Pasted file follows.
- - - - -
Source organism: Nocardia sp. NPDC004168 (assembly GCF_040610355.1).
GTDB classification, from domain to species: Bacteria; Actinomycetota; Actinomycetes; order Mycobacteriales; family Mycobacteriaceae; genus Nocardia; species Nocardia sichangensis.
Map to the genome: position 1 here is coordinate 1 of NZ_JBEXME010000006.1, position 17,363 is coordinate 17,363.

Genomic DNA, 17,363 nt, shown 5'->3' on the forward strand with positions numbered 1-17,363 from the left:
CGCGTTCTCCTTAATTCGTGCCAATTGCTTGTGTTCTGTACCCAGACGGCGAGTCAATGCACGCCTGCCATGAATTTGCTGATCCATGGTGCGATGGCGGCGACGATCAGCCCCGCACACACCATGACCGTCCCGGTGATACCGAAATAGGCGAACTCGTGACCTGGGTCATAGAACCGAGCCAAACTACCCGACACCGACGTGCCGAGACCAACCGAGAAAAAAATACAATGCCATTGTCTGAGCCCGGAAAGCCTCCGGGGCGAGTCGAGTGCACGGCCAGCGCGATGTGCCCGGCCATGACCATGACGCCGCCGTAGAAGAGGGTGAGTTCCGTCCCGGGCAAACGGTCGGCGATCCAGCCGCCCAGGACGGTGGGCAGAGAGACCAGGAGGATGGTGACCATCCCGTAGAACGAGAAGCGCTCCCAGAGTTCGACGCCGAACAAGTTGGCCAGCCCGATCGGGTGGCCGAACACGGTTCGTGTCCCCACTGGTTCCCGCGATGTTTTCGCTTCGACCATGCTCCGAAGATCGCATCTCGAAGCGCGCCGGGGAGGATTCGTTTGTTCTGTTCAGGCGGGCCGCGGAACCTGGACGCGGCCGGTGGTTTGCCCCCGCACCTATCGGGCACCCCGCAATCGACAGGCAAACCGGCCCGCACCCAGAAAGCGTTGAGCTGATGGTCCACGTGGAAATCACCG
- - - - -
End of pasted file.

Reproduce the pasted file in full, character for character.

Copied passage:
Source organism: Nocardia sp. NPDC004168 (assembly GCF_040610355.1).
GTDB classification, from domain to species: Bacteria; Actinomycetota; Actinomycetes; order Mycobacteriales; family Mycobacteriaceae; genus Nocardia; species Nocardia sichangensis.
Map to the genome: position 1 here is coordinate 1 of NZ_JBEXME010000006.1, position 17,363 is coordinate 17,363.

Genomic DNA, 17,363 nt, shown 5'->3' on the forward strand with positions numbered 1-17,363 from the left:
CGCGTTCTCCTTAATTCGTGCCAATTGCTTGTGTTCTGTACCCAGACGGCGAGTCAATGCACGCCTGCCATGAATTTGCTGATCCATGGTGCGATGGCGGCGACGATCAGCCCCGCACACACCATGACCGTCCCGGTGATACCGAAATAGGCGAACTCGTGACCTGGGTCATAGAACCGAGCCAAACTACCCGACACCGACGTGCCGAGACCAACCGAGAAAAAAATACAATGCCATTGTCTGAGCCCGGAAAGCCTCCGGGGCGAGTCGAGTGCACGGCCAGCGCGATGTGCCCGGCCATGACCATGACGCCGCCGTAGAAGAGGGTGAGTTCCGTCCCGGGCAAACGGTCGGCGATCCAGCCGCCCAGGACGGTGGGCAGAGAGACCAGGAGGATGGTGACCATCCCGTAGAACGAGAAGCGCTCCCAGAGTTCGACGCCGAACAAGTTGGCCAGCCCGATCGGGTGGCCGAACACGGTTCGTGTCCCCACTGGTTCCCGCGATGTTTTCGCTTCGACCATGCTCCGAAGATCGCATCTCGAAGCGCGCCGGGGAGGATTCGTTTGTTCTGTTCAGGCGGGCCGCGGAACCTGGACGCGGCCGGTGGTTTGCCCCCGCACCTATCGGGCACCCCGCAATCGACAGGCAAACCGGCCCGCACCCAGAAAGCGTTGAGCTGATGGTCCACGTGGAAATCACCG